Figuring he couldn't tell her his worries about Katrina without sound either jealous or completely paranoid, Peter settled for, "No reason, I suppose. Just a feeling."
Diana sighed and said, "Well, blinded by concern as you might have been, you were still too hard on him this morning. I know things between you and Neal have been...less than ideal lately, but if you can't figure out a way to work with him without flying off the handle, then this team is in real trouble."
With that, she pivoted on her heel and strode out back out the door toward the lobby. Realizing she was probably right, Peter caught up with her just outside his door and grabbed her wrist, saying, "I'm sorry, Diana. You're right. I'll give us both the rest of the day to cool off, and then I'll try to talk to him. Okay?"
Diana gave him a little nod, adding, "Well, since your cooperation makes more extreme methods of coercion unnecessary, I suppose that leaves me time to look over these files for you." She gave Peter a wicked grin and grabbed the files from his hands before heading back toward her own work area.
Peter retreated back inside his office and watched from the safety of his window as Diana dropped those files onto her desk, picked up a few others from Jones, and brought them, along with a sandwich she had quite mysteriously procured, into the darkened conference room, only to leave a few minutes later empty-handed.
Peter let out a sigh and returned to his desk, in the vain hope that he might be able to get at least a little bit of work done, considering he had, indeed, wasted an entire morning alternating between worrying about Neal and being angry at Neal.
Unfortunately for both him and his caseload, the rest of the day went much the same as the morning had. Knowing that Neal was just downstairs in the conference room resulted in Peter making rather more trips to the break room for coffee than some would have deemed strictly necessary, although he personally thought that ten cups of decaf was a perfectly reasonable amount to consume over the course of a tough work day.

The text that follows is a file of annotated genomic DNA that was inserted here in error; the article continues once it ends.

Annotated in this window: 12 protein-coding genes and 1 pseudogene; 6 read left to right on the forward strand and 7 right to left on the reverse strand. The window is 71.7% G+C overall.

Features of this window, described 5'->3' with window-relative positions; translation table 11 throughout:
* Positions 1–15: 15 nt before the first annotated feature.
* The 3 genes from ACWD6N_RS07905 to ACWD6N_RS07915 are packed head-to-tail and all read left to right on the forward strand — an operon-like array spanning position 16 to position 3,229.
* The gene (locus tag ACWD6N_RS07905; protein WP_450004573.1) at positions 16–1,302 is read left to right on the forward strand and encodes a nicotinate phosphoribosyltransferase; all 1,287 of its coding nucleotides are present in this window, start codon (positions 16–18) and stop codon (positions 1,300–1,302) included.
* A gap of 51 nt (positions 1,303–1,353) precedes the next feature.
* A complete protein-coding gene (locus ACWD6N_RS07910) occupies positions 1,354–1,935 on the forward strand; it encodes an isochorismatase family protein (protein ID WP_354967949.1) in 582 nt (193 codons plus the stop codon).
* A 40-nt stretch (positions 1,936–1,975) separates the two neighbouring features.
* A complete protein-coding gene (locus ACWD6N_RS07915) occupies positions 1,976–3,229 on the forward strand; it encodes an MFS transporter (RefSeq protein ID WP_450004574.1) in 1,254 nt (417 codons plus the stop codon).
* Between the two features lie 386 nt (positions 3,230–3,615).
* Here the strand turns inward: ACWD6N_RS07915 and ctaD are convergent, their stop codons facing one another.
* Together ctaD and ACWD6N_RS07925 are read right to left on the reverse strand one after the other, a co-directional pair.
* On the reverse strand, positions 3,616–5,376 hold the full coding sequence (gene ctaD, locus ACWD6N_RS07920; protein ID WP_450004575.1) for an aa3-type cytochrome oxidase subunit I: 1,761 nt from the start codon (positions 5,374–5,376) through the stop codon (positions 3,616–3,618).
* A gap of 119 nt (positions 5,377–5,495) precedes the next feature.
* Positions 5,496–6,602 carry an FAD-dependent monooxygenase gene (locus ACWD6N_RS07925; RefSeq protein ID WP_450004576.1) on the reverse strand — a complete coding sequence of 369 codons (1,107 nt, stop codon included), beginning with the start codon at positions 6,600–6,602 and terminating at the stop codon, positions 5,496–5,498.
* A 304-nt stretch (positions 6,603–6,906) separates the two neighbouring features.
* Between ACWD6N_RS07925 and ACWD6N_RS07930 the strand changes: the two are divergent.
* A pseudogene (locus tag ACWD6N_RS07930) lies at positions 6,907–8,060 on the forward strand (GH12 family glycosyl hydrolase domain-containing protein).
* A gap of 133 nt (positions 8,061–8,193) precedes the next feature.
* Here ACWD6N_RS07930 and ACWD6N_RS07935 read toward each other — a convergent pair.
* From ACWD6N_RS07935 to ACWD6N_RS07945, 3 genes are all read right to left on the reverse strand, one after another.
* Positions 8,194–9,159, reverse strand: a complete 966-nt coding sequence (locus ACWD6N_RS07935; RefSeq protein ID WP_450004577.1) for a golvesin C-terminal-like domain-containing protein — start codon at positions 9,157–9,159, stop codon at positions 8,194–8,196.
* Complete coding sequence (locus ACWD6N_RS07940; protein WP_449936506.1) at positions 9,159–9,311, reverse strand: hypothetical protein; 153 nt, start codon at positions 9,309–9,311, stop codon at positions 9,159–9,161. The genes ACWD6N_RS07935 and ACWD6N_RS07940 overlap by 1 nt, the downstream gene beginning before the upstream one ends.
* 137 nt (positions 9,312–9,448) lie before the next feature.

Finally, though, as one by one he bid goodnight to Jones, Diana, and two or three of the other agents who sometimes spent their days in the Paranormal Crimes Division office, Peter was forced to face the truth: it was time for him and Neal to have a long-overdue chat.
Chapter 3: Lean on Me
Peter feels horrible for doubting Neal when his partner collapses during an argument, causing him to discover the truth about Katrina. But when taking care of Neal reawakens Peter's barely dormant feelings for him, Peter must ask himself once again how much his secret is really worth.
Crossing the darkened office before he could change his mind, Peter rapped twice on the door to the conference room and waited.
When it finally swung open, Peter was dismayed to see Neal looking even more haggard than he had that morning. There were pronounced dark circles under his eyes, his tie was utterly askew from where he had been tugging on it, and the way he was leaning on the door frame implied that he probably wouldn't be standing without it.
"Checking up on me?" Neal asked bitterly, pushing back from the door toward the conference table.
"No, I -" Peter began, but Neal quickly cut him off.
"Don't worry," he barreled on, his tone biting, "I finished your precious files." He shoved them at Peter with as much force as he could muster, which, in this case, would not have been enough to even register as aggressive had it not been for the tremor in his voice.
"Hey," Peter objected, feeling his temper rise once more, "You don't have to be like that."
"Really, Peter?" Neal shouted, whirling on him, "How should I be? Should I be groveling because I had the bad manners not to waste all my time pining after you broke up with me?"
"Well, after all I've done for you, you could at least pretend to be sorry for letting your personal life sabotage our work together!" Peter shot back angrily.
"After all you've done for me?" Neal yelled incredulously, his hands beginning to shake. "Sorry, do you mean lying to me? Or just berating me? Or maybe you mean acting like a jealous schoolboy since the second I first asked out Katrina?"